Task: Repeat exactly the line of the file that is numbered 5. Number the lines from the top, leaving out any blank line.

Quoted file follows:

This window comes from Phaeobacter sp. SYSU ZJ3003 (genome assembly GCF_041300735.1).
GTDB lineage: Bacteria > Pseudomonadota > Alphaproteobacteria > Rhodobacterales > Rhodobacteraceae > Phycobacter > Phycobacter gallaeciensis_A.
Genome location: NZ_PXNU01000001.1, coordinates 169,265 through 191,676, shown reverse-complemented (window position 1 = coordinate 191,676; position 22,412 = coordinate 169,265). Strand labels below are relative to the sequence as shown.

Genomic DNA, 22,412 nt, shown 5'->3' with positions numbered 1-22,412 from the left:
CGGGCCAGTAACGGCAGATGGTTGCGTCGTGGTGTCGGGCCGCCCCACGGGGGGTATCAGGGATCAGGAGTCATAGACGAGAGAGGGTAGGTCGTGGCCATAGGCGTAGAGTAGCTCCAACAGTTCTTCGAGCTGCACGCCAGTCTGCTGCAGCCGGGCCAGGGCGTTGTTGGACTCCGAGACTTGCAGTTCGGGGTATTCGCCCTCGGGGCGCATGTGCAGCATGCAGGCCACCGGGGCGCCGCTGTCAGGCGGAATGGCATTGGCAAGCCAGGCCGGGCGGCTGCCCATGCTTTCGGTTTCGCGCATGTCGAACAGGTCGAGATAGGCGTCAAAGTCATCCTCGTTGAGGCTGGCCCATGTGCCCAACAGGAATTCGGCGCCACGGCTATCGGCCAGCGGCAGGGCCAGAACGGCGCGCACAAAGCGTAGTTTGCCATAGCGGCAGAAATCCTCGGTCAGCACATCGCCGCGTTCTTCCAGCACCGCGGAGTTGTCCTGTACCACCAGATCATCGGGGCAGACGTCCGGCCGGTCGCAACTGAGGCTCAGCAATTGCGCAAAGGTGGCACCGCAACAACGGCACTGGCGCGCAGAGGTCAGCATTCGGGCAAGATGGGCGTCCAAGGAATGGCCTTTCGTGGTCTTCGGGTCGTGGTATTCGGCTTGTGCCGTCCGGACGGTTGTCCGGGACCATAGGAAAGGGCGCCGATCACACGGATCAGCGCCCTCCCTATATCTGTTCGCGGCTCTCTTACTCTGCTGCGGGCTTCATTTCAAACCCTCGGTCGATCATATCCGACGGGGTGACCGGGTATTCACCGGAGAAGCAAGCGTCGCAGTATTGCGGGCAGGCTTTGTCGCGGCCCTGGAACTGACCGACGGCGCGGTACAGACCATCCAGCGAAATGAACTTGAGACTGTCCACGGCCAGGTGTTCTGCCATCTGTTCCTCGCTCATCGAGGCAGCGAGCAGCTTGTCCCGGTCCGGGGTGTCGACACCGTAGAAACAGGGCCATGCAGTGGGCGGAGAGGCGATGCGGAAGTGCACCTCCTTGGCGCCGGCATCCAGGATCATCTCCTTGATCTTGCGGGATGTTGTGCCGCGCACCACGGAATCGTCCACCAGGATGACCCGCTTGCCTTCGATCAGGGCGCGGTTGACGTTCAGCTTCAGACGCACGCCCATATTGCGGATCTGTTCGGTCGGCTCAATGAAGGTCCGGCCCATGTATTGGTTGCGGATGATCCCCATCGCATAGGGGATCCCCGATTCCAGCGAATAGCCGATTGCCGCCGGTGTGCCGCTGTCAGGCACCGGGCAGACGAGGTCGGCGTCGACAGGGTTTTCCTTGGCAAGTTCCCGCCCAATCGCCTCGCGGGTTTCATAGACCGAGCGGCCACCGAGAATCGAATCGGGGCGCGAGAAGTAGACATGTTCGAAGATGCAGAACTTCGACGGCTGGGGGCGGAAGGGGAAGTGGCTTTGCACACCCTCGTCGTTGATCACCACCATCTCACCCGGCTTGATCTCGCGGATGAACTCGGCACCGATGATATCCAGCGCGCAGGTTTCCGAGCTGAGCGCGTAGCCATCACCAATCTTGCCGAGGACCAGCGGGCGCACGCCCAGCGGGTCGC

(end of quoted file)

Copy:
CGGGCCAGTAACGGCAGATGGTTGCGTCGTGGTGTCGGGCCGCCCCACGGGGGGTATCAGGGATCAGGAGTCATAGACGAGAGAGGGTAGGTCGTGGCCATAGGCGTAGAGTAGCTCCAACAGTTCTTCGAGCTGCACGCCAGTCTGCTGCAGCCGGGCCAGGGCGTTGTTGGACTCCGAGACTTGCAGTTCGGGGTATTCGCCCTCGGGGCGCATGTGCAGCATGCAGGCCACCGGGGCGCCGCTGTCAGGCGGAATGGCATTGGCAAGCCAGGCCGGGCGGCTGCCCATGCTTTCGGTTTCGCGCATGTCGAACAGGTCGAGATAGGCGTCAAAGTCATCCTCGTTGAGGCTGGCCCATGTGCCCAACAGGAATTCGGCGCCACGGCTATCGGCCAGCGGCAGGGCCAGAACGGCGCGCACAAAGCGTAGTTTGCCATAGCGGCAGAAATCCTCGGTCAGCACATCGCCGCGTTCTTCCAGCACCGCGGAGTTGTCCTGTACCACCAGATCATCGGGGCAGACGTCCGGCCGGTCGCAACTGAGGCTCAGCAATTGCGCAAAGGTGGCACCGCAACAACGGCACTGGCGCGCAGAGGTCAGCATTCGGGCAAGATGGGCGTCCAAGGAATGGCCTTTCGTGGTCTTCGGGTCGTGGTATTCGGCTTGTGCCGTCCGGACGGTTGTCCGGGACCATAGGAAAGGGCGCCGATCACACGGATCAGCGCCCTCCCTATATCTGTTCGCGGCTCTCTTACTCTGCTGCGGGCTTCATTTCAAACCCTCGGTCGATCATATCCGACGGGGTGACCGGGTATTCACCGGAGAAGCAAGCGTCGCAGTATTGCGGGCAGGCTTTGTCGCGGCCCTGGAACTGACCGACGGCGCGGTACAGACCATCCAGCGAAATGAACTTGAGACTGTCCACGGCCAGGTGTTCTGCCATCTGTTCCTCGCTCATCGAGGCAGCGAGCAGCTTGTCCCGGTCCGGGGTGTCGACACCGTAGAAACAGGGCCATGCAGTGGGCGGAGAGGCGATGCGGAAGTGCACCTCCTTGGCGCCGGCATCCAGGATCATCTCCTTGATCTTGCGGGATGTTGTGCCGCGCACCACGGAATCGTCCACCAGGATGACCCGCTTGCCTTCGATCAGGGCGCGGTTGACGTTCAGCTTCAGACGCACGCCCATATTGCGGATCTGTTCGGTCGGCTCAATGAAGGTCCGGCCCATGTATTGGTTGCGGATGATCCCCATCGCATAGGGGATCCCCGATTCCAGCGAATAGCCGATTGCCGCCGGTGTGCCGCTGTCAGGCACCGGGCAGACGAGGTCGGCGTCGACAGGGTTTTCCTTGGCAAGTTCCCGCCCAATCGCCTCGCGGGTTTCATAGACCGAGCGGCCACCGAGAATCGAATCGGGGCGCGAGAAGTAGACATGTTCGAAGATGCAGAACTTCGACGGCTGGGGGCGGAAGGGGAAGTGGCTTTGCACACCCTCGTCGTTGATCACCACCATCTCACCCGGCTTGATCTCGCGGATGAACTCGGCACCGATGATATCCAGCGCGCAGGTTTCCGAGCTGAGCGCGTAGCCATCACCAATCTTGCCGAGGACCAGCGGGCGCACGCCCAGCGGGTCGC